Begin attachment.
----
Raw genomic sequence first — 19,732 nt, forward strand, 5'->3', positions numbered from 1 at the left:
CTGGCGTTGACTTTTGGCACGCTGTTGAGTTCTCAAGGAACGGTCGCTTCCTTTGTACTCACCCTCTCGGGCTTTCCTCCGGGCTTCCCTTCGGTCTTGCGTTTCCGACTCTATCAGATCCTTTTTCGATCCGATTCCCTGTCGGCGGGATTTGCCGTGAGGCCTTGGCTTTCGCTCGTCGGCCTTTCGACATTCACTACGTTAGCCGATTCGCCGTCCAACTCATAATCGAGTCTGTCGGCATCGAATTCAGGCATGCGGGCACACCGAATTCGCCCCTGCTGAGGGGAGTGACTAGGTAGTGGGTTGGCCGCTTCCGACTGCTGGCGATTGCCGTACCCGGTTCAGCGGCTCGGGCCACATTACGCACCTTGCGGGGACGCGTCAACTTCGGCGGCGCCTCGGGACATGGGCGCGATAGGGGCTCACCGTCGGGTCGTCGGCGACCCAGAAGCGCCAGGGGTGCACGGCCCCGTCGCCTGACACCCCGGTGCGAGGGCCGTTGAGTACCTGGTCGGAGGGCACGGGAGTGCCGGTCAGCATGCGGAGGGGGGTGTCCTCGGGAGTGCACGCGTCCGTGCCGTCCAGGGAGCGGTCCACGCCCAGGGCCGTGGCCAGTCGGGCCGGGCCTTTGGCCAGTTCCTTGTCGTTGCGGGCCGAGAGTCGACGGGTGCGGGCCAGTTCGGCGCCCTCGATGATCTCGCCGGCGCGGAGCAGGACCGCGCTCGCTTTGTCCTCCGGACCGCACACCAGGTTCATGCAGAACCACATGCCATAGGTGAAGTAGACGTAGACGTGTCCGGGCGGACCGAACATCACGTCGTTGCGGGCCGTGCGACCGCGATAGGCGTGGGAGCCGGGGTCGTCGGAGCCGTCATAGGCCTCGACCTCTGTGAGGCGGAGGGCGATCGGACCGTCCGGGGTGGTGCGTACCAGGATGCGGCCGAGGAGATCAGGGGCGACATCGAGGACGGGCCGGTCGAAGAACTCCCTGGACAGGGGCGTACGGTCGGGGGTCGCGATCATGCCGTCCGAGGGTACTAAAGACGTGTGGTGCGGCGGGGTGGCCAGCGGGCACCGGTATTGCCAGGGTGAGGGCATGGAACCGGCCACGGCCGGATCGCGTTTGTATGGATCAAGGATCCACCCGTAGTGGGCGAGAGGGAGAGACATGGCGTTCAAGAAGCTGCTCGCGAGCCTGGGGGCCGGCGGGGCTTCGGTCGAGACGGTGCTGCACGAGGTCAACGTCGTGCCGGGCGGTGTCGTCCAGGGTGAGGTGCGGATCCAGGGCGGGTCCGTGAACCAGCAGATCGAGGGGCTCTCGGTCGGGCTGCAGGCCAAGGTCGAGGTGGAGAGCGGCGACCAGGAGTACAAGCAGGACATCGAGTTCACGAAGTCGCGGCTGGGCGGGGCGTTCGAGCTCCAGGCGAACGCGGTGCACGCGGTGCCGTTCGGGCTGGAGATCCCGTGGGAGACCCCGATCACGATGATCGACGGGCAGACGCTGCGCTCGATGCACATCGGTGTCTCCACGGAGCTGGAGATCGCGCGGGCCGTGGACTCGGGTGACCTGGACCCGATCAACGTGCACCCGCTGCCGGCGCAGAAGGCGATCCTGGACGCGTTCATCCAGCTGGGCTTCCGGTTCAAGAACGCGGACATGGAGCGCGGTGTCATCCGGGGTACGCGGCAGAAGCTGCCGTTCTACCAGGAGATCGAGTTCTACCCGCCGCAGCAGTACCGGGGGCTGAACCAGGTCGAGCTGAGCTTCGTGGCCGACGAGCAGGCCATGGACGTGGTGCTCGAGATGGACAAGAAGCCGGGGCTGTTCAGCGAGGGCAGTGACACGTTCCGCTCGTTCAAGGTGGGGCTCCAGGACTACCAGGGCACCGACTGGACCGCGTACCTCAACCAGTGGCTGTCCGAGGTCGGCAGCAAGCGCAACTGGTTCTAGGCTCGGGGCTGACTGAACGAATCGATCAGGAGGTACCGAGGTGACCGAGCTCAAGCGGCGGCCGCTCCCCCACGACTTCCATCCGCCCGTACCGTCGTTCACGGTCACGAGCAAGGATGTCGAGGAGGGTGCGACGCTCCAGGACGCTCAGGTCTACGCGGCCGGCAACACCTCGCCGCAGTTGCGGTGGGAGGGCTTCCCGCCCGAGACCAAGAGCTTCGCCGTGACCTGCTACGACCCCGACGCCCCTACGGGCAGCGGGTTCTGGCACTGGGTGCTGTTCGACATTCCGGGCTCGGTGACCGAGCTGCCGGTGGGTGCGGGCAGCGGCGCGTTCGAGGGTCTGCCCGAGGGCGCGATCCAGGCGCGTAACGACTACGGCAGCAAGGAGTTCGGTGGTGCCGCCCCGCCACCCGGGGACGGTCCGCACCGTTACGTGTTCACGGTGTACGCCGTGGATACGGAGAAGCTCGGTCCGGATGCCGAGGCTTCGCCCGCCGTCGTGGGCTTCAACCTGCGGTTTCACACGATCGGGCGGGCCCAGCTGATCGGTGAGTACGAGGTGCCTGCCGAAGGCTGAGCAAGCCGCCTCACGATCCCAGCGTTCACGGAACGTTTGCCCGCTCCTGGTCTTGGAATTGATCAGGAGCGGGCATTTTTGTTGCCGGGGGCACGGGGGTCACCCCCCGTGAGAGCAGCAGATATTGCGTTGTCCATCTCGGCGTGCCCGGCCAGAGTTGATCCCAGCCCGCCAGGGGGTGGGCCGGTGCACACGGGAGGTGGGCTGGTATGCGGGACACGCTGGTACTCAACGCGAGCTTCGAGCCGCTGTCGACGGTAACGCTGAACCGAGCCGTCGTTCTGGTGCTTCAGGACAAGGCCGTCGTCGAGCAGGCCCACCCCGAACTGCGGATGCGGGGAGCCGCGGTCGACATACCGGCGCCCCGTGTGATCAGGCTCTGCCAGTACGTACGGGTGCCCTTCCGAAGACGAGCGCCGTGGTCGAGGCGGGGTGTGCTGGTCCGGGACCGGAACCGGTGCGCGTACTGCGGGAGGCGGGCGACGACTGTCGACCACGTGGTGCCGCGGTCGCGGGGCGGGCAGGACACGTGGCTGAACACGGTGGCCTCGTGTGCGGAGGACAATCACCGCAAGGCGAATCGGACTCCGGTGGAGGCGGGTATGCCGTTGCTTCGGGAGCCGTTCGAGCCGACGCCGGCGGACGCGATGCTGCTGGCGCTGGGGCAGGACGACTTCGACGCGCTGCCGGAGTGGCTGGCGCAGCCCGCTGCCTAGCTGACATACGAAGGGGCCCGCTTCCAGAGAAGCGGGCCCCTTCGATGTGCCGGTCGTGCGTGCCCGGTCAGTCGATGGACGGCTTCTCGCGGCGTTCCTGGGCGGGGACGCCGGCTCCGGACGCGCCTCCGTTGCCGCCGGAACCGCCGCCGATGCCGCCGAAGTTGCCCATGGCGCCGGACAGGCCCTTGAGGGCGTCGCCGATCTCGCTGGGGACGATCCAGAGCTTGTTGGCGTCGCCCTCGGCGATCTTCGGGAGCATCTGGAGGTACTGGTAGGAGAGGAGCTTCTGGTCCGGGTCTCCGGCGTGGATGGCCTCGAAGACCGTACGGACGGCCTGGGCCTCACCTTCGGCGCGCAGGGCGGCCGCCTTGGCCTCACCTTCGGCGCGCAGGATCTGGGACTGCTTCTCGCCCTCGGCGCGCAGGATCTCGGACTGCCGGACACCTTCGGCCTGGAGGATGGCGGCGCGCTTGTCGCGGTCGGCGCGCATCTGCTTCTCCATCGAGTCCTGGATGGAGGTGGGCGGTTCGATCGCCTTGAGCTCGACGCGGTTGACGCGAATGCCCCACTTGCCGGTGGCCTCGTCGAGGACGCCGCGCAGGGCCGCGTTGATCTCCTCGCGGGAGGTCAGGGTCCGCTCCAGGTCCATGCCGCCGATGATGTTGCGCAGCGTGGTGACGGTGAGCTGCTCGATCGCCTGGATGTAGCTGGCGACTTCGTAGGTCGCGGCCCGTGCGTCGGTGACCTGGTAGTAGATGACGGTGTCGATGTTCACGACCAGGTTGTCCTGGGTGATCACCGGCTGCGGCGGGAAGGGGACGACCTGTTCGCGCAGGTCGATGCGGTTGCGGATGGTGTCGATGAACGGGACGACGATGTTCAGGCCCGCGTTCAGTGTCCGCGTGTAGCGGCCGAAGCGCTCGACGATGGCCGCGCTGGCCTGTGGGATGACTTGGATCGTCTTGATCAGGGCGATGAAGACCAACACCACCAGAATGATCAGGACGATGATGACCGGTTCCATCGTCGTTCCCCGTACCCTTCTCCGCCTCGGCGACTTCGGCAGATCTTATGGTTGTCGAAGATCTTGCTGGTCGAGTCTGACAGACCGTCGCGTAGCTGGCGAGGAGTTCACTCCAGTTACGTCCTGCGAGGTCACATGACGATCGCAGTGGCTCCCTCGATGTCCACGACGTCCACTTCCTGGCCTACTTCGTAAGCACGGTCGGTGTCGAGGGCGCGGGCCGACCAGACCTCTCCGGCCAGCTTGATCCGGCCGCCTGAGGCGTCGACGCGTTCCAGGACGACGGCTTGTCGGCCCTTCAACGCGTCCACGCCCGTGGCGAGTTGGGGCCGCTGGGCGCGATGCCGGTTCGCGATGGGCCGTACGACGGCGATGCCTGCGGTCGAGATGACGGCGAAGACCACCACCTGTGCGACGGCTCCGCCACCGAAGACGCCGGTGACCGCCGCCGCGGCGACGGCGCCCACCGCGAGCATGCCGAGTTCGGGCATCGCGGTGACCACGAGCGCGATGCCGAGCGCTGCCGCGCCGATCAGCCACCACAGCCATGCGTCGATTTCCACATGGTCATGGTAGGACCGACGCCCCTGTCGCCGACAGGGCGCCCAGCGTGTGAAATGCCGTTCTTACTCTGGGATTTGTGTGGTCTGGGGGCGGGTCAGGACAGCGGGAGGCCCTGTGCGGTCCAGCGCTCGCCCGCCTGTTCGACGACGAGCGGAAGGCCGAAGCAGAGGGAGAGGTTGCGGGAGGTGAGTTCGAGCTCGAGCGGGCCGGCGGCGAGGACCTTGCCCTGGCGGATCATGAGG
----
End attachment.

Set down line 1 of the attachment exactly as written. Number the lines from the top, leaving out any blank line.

Raw genomic sequence first — 19,732 nt, forward strand, 5'->3', positions numbered from 1 at the left: